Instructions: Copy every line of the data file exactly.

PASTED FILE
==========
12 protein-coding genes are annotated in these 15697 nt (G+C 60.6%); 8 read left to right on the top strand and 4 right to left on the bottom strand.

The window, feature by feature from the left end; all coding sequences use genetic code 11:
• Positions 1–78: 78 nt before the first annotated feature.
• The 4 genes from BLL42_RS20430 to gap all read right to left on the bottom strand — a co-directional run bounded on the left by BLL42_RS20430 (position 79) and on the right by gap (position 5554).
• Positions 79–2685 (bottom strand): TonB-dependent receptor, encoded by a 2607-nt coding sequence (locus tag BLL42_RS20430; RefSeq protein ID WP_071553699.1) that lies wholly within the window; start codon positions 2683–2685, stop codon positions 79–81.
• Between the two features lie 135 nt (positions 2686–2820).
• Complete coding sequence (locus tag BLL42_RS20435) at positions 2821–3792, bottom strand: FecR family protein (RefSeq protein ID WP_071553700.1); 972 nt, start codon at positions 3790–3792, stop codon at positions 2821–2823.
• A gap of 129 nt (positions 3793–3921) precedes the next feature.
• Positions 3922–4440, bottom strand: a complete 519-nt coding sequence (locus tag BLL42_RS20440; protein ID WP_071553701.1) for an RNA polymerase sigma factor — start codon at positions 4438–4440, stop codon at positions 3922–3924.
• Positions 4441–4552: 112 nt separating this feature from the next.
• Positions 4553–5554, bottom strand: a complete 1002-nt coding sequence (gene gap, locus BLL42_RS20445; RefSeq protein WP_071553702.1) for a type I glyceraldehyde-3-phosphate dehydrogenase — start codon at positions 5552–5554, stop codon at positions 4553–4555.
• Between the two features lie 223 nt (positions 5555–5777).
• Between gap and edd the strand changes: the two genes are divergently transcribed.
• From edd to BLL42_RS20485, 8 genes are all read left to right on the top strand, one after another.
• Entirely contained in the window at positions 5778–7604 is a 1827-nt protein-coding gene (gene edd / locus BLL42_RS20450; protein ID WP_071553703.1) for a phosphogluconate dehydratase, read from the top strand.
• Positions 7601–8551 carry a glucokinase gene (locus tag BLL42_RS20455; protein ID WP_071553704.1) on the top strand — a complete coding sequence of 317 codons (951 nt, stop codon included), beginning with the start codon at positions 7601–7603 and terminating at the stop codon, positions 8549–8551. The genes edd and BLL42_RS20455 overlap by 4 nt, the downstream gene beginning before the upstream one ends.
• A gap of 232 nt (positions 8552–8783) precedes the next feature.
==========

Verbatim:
12 protein-coding genes are annotated in these 15697 nt (G+C 60.6%); 8 read left to right on the top strand and 4 right to left on the bottom strand.

The window, feature by feature from the left end; all coding sequences use genetic code 11:
• Positions 1–78: 78 nt before the first annotated feature.
• The 4 genes from BLL42_RS20430 to gap all read right to left on the bottom strand — a co-directional run bounded on the left by BLL42_RS20430 (position 79) and on the right by gap (position 5554).
• Positions 79–2685 (bottom strand): TonB-dependent receptor, encoded by a 2607-nt coding sequence (locus tag BLL42_RS20430; RefSeq protein ID WP_071553699.1) that lies wholly within the window; start codon positions 2683–2685, stop codon positions 79–81.
• Between the two features lie 135 nt (positions 2686–2820).
• Complete coding sequence (locus tag BLL42_RS20435) at positions 2821–3792, bottom strand: FecR family protein (RefSeq protein ID WP_071553700.1); 972 nt, start codon at positions 3790–3792, stop codon at positions 2821–2823.
• A gap of 129 nt (positions 3793–3921) precedes the next feature.
• Positions 3922–4440, bottom strand: a complete 519-nt coding sequence (locus tag BLL42_RS20440; protein ID WP_071553701.1) for an RNA polymerase sigma factor — start codon at positions 4438–4440, stop codon at positions 3922–3924.
• Positions 4441–4552: 112 nt separating this feature from the next.
• Positions 4553–5554, bottom strand: a complete 1002-nt coding sequence (gene gap, locus BLL42_RS20445; RefSeq protein WP_071553702.1) for a type I glyceraldehyde-3-phosphate dehydrogenase — start codon at positions 5552–5554, stop codon at positions 4553–4555.
• Between the two features lie 223 nt (positions 5555–5777).
• Between gap and edd the strand changes: the two genes are divergently transcribed.
• From edd to BLL42_RS20485, 8 genes are all read left to right on the top strand, one after another.
• Entirely contained in the window at positions 5778–7604 is a 1827-nt protein-coding gene (gene edd / locus BLL42_RS20450; protein ID WP_071553703.1) for a phosphogluconate dehydratase, read from the top strand.
• Positions 7601–8551 carry a glucokinase gene (locus tag BLL42_RS20455; protein ID WP_071553704.1) on the top strand — a complete coding sequence of 317 codons (951 nt, stop codon included), beginning with the start codon at positions 7601–7603 and terminating at the stop codon, positions 8549–8551. The genes edd and BLL42_RS20455 overlap by 4 nt, the downstream gene beginning before the upstream one ends.
• A gap of 232 nt (positions 8552–8783) precedes the next feature.